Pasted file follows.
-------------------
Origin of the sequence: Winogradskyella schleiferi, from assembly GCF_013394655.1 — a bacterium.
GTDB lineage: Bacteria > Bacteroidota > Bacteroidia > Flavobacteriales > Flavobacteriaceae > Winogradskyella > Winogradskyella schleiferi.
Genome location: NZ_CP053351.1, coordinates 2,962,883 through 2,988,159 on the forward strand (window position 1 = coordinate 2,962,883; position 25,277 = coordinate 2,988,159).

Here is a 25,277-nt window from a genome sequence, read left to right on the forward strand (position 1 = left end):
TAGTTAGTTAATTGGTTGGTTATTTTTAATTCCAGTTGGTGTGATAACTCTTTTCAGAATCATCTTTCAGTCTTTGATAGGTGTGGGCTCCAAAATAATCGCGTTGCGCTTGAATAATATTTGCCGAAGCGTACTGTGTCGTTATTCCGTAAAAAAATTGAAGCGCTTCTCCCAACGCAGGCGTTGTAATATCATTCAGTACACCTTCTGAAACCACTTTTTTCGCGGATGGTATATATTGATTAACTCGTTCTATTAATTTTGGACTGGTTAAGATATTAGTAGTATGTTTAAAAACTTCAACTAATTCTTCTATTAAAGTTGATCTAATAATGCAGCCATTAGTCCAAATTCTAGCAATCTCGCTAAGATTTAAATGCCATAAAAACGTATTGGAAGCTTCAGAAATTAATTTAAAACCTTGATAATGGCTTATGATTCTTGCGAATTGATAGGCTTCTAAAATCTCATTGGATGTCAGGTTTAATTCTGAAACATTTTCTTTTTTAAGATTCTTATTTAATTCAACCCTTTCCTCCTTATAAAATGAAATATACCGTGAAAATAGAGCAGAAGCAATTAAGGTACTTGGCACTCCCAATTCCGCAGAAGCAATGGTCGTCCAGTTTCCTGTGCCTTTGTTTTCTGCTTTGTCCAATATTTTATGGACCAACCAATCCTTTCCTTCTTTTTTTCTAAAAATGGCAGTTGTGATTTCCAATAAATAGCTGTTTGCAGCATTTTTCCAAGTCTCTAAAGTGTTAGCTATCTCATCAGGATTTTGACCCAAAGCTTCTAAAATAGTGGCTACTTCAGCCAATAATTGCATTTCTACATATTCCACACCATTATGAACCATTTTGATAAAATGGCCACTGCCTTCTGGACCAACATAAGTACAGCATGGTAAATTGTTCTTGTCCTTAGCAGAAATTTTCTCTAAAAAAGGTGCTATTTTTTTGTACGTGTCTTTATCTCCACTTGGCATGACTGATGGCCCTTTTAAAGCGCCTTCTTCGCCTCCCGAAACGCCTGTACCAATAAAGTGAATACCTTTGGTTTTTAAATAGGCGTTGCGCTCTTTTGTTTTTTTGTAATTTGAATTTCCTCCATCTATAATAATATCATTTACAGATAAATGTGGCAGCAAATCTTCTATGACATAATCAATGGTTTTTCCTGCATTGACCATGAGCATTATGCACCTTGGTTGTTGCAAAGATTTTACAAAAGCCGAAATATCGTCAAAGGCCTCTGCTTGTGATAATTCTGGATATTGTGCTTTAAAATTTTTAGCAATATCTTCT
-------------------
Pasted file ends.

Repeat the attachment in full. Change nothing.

Origin of the sequence: Winogradskyella schleiferi, from assembly GCF_013394655.1 — a bacterium.
GTDB lineage: Bacteria > Bacteroidota > Bacteroidia > Flavobacteriales > Flavobacteriaceae > Winogradskyella > Winogradskyella schleiferi.
Genome location: NZ_CP053351.1, coordinates 2,962,883 through 2,988,159 on the forward strand (window position 1 = coordinate 2,962,883; position 25,277 = coordinate 2,988,159).

Here is a 25,277-nt window from a genome sequence, read left to right on the forward strand (position 1 = left end):
TAGTTAGTTAATTGGTTGGTTATTTTTAATTCCAGTTGGTGTGATAACTCTTTTCAGAATCATCTTTCAGTCTTTGATAGGTGTGGGCTCCAAAATAATCGCGTTGCGCTTGAATAATATTTGCCGAAGCGTACTGTGTCGTTATTCCGTAAAAAAATTGAAGCGCTTCTCCCAACGCAGGCGTTGTAATATCATTCAGTACACCTTCTGAAACCACTTTTTTCGCGGATGGTATATATTGATTAACTCGTTCTATTAATTTTGGACTGGTTAAGATATTAGTAGTATGTTTAAAAACTTCAACTAATTCTTCTATTAAAGTTGATCTAATAATGCAGCCATTAGTCCAAATTCTAGCAATCTCGCTAAGATTTAAATGCCATAAAAACGTATTGGAAGCTTCAGAAATTAATTTAAAACCTTGATAATGGCTTATGATTCTTGCGAATTGATAGGCTTCTAAAATCTCATTGGATGTCAGGTTTAATTCTGAAACATTTTCTTTTTTAAGATTCTTATTTAATTCAACCCTTTCCTCCTTATAAAATGAAATATACCGTGAAAATAGAGCAGAAGCAATTAAGGTACTTGGCACTCCCAATTCCGCAGAAGCAATGGTCGTCCAGTTTCCTGTGCCTTTGTTTTCTGCTTTGTCCAATATTTTATGGACCAACCAATCCTTTCCTTCTTTTTTTCTAAAAATGGCAGTTGTGATTTCCAATAAATAGCTGTTTGCAGCATTTTTCCAAGTCTCTAAAGTGTTAGCTATCTCATCAGGATTTTGACCCAAAGCTTCTAAAATAGTGGCTACTTCAGCCAATAATTGCATTTCTACATATTCCACACCATTATGAACCATTTTGATAAAATGGCCACTGCCTTCTGGACCAACATAAGTACAGCATGGTAAATTGTTCTTGTCCTTAGCAGAAATTTTCTCTAAAAAAGGTGCTATTTTTTTGTACGTGTCTTTATCTCCACTTGGCATGACTGATGGCCCTTTTAAAGCGCCTTCTTCGCCTCCCGAAACGCCTGTACCAATAAAGTGAATACCTTTGGTTTTTAAATAGGCGTTGCGCTCTTTTGTTTTTTTGTAATTTGAATTTCCTCCATCTATAATAATATCATTTACAGATAAATGTGGCAGCAAATCTTCTATGACATAATCAATGGTTTTTCCTGCATTGACCATGAGCATTATGCACCTTGGTTGTTGCAAAGATTTTACAAAAGCCGAAATATCGTCAAAGGCCTCTGCTTGTGATAATTCTGGATATTGTGCTTTAAAATTTTTAGCAATATCTTCT